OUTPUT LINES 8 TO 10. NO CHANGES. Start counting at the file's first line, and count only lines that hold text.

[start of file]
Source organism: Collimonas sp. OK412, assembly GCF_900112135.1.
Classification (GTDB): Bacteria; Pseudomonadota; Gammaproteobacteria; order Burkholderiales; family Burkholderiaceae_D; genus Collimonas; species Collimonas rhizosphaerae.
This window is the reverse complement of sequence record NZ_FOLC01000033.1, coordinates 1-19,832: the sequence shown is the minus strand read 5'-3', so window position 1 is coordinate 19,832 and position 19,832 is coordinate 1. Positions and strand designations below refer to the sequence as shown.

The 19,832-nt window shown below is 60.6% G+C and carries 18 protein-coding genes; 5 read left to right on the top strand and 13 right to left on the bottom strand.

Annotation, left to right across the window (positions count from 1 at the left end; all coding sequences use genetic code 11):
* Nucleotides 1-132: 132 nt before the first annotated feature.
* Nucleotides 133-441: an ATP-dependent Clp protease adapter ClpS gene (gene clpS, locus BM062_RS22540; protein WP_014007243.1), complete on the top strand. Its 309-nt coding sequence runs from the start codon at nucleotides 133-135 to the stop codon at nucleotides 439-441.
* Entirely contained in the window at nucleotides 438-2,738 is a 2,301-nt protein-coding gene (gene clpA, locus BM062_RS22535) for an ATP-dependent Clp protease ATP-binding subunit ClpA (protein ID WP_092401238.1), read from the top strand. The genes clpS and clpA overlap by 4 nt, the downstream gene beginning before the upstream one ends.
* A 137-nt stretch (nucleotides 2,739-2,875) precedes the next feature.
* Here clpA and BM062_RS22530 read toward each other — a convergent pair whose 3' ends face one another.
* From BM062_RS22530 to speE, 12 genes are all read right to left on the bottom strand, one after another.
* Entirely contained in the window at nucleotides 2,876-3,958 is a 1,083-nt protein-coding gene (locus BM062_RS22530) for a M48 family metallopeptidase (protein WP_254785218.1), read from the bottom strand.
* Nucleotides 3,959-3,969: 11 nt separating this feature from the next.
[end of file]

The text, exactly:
* Entirely contained in the window at nucleotides 438-2,738 is a 2,301-nt protein-coding gene (gene clpA, locus BM062_RS22535) for an ATP-dependent Clp protease ATP-binding subunit ClpA (protein ID WP_092401238.1), read from the top strand. The genes clpS and clpA overlap by 4 nt, the downstream gene beginning before the upstream one ends.
* A 137-nt stretch (nucleotides 2,739-2,875) precedes the next feature.
* Here clpA and BM062_RS22530 read toward each other — a convergent pair whose 3' ends face one another.